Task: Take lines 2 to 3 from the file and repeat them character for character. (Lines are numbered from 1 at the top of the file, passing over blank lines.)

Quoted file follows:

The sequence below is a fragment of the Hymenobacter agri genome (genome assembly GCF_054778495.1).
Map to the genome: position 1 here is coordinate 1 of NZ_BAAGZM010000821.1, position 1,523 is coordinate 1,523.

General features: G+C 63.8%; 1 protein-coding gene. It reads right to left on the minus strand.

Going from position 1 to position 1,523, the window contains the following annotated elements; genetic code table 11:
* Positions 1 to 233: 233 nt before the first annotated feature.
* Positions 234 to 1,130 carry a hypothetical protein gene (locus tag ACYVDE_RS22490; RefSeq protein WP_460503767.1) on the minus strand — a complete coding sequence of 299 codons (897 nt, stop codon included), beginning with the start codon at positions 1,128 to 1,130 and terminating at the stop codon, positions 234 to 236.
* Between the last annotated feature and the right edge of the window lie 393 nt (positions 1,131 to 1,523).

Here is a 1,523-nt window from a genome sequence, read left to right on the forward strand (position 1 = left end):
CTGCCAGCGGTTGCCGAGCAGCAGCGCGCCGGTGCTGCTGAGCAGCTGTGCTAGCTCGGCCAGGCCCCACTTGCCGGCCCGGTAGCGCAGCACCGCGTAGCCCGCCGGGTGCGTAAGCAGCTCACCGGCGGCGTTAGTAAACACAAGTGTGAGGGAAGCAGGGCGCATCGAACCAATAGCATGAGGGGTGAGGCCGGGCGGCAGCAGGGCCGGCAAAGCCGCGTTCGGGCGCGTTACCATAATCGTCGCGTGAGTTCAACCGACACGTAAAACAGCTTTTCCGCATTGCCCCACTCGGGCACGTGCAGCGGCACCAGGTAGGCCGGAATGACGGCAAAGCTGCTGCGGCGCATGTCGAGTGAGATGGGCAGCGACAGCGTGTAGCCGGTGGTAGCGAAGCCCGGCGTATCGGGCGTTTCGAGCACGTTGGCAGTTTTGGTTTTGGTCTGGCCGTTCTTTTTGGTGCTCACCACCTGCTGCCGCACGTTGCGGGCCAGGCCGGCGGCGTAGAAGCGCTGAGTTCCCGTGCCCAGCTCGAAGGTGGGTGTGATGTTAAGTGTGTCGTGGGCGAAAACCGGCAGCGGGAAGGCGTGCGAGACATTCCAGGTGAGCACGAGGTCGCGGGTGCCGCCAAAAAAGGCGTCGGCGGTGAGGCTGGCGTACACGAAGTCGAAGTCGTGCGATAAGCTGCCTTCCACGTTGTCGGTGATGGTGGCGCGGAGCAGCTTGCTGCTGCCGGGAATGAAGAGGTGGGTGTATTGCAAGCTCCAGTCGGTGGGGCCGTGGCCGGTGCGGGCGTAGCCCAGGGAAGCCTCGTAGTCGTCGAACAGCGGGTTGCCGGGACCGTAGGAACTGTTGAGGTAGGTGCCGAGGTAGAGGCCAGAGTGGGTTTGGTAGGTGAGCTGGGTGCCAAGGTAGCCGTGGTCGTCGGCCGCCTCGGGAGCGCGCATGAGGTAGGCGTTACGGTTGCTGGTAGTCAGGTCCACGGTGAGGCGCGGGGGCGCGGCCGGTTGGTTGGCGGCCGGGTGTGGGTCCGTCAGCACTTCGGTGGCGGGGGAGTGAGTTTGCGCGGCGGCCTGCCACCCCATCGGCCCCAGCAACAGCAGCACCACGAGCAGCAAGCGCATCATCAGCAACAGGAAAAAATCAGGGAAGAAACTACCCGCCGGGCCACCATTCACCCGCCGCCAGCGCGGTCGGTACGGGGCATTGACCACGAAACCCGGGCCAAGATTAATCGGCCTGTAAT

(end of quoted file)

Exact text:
Map to the genome: position 1 here is coordinate 1 of NZ_BAAGZM010000821.1, position 1,523 is coordinate 1,523.

General features: G+C 63.8%; 1 protein-coding gene. It reads right to left on the minus strand.